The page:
Xi and Putin have made substantial gains from their partnership in the Western Balkans. However, China’s increasing influence threatens to marginalise that of Russia, who does not offer the same economic support and infrastructural vision. Russia’s relations with China are often characterised by the countries’ economic asymmetry. Many West Balkan states would like to diversify their economic and trading partners, but Russia is just one of many prospective partners.

The financial clout of China outweighs what Putin can offer. While this is not of immediate concern to Putin, it will likely cause problems, or at the very least frustration, for him in the long term. He has already expressed concern over Chinese influence in the post-Soviet space, hinting that China should cede a greater role to Russia in the BRI, particularly in Eurasia.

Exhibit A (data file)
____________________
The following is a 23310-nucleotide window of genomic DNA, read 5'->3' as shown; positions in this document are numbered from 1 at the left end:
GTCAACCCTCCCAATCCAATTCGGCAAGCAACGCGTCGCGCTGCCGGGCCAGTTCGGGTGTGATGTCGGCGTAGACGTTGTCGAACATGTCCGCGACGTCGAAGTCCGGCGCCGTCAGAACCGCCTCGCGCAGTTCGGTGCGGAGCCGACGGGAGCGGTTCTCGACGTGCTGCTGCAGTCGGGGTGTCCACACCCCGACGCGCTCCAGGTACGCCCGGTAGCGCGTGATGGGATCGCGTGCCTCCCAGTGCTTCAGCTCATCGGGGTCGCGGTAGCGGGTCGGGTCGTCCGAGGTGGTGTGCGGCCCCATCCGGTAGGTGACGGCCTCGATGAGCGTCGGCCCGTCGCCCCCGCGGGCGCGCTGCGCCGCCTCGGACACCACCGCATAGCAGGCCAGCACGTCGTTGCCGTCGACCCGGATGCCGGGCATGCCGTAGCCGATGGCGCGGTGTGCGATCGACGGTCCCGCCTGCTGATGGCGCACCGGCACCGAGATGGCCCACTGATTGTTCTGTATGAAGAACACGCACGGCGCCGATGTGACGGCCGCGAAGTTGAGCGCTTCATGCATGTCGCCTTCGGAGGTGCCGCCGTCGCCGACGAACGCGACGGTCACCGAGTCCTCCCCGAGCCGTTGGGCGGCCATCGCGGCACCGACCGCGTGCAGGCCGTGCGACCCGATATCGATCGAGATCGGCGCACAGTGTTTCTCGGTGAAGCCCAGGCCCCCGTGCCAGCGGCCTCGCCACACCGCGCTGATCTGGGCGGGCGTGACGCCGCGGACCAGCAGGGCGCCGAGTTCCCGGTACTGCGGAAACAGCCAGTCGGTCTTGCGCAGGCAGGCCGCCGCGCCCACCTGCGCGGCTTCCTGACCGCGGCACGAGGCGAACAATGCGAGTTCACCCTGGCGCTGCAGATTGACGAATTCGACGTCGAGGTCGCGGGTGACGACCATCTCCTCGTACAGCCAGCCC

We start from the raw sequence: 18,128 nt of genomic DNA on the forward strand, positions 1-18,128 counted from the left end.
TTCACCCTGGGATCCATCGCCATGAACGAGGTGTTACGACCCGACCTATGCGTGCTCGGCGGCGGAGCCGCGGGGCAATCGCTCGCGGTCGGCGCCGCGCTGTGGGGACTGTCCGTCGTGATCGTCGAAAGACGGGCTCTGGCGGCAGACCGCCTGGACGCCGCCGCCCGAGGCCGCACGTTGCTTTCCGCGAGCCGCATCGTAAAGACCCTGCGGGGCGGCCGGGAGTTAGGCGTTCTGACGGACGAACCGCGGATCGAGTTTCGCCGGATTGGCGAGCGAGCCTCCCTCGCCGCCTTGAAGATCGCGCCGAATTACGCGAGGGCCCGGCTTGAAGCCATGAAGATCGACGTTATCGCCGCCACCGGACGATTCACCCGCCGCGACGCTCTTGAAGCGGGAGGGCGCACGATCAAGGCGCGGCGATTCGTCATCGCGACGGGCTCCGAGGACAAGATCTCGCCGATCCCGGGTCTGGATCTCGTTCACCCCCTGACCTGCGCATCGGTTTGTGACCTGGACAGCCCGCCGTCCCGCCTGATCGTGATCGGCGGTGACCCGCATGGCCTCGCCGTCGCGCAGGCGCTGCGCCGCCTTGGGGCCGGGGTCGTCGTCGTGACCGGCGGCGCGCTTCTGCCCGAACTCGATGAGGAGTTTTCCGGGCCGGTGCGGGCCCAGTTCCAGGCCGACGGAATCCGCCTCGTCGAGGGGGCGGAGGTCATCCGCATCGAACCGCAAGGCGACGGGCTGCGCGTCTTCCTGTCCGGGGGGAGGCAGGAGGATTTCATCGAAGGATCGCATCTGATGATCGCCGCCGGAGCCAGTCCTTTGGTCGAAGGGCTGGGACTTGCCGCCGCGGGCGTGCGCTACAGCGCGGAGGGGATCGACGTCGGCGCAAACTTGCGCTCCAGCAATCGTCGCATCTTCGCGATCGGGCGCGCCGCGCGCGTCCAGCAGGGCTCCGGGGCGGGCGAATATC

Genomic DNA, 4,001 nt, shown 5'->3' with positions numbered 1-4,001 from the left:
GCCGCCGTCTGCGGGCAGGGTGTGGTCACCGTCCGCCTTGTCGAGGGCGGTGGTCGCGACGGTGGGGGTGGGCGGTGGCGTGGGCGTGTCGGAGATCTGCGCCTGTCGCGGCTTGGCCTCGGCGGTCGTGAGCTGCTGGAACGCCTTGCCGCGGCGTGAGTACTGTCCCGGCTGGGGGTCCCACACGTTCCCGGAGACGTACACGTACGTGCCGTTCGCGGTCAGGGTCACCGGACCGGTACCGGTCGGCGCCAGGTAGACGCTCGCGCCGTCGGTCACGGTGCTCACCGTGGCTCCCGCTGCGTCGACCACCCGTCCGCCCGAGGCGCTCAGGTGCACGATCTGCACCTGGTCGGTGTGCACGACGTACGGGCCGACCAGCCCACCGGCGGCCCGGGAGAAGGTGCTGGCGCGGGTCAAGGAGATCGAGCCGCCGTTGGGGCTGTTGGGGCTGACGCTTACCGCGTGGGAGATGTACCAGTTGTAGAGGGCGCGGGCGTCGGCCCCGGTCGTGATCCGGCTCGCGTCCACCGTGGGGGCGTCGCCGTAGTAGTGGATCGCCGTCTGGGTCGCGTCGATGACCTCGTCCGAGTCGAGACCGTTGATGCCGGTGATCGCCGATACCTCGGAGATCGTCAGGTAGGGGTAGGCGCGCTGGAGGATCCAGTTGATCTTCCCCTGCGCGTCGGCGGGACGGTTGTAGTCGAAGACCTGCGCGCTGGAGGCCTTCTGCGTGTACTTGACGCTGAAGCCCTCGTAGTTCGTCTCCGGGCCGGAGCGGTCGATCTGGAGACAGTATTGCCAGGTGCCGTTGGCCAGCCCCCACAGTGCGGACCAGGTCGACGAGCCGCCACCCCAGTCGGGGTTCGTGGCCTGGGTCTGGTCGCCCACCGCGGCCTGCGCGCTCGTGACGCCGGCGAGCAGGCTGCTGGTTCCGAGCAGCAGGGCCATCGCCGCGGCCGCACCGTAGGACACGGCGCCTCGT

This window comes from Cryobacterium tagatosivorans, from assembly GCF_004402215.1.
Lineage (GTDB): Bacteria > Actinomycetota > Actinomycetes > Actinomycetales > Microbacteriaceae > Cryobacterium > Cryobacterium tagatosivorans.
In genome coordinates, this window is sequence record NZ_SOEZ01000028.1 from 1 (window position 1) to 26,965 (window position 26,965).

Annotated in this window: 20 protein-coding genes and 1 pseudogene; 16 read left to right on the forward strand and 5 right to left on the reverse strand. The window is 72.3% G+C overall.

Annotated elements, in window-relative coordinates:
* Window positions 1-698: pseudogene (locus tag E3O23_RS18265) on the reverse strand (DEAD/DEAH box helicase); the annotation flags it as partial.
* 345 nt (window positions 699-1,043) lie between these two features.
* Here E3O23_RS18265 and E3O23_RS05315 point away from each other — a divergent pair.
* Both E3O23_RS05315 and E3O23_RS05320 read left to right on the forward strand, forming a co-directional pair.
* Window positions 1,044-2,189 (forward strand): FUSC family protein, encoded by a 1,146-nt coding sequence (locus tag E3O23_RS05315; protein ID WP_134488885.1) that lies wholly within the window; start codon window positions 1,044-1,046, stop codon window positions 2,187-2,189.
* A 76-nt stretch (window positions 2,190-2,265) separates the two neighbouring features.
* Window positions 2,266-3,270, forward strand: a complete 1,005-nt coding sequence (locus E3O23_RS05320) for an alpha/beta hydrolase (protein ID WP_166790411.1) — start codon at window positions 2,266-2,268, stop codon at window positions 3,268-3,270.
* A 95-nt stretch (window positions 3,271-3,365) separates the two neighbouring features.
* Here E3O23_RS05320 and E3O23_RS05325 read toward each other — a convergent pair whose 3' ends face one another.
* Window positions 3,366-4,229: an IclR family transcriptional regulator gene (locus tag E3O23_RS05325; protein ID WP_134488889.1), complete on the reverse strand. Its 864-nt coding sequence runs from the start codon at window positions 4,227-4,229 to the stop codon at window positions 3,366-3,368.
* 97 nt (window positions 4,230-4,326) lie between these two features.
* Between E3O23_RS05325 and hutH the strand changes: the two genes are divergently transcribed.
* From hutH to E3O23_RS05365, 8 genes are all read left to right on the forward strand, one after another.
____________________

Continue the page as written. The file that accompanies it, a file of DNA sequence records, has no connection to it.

In the short term, Xi and Putin will continue to counterbalance EU and US influence in the region, which still outmatches theirs in many areas. The six countries still aspire to EU accession, while Albania, North Macedonia, and Montenegro are NATO member states. Both the EU and the US will likely seek to further strengthen their partnerships with these countries in fighting Sino-Russian influence through economic and military investments of their own.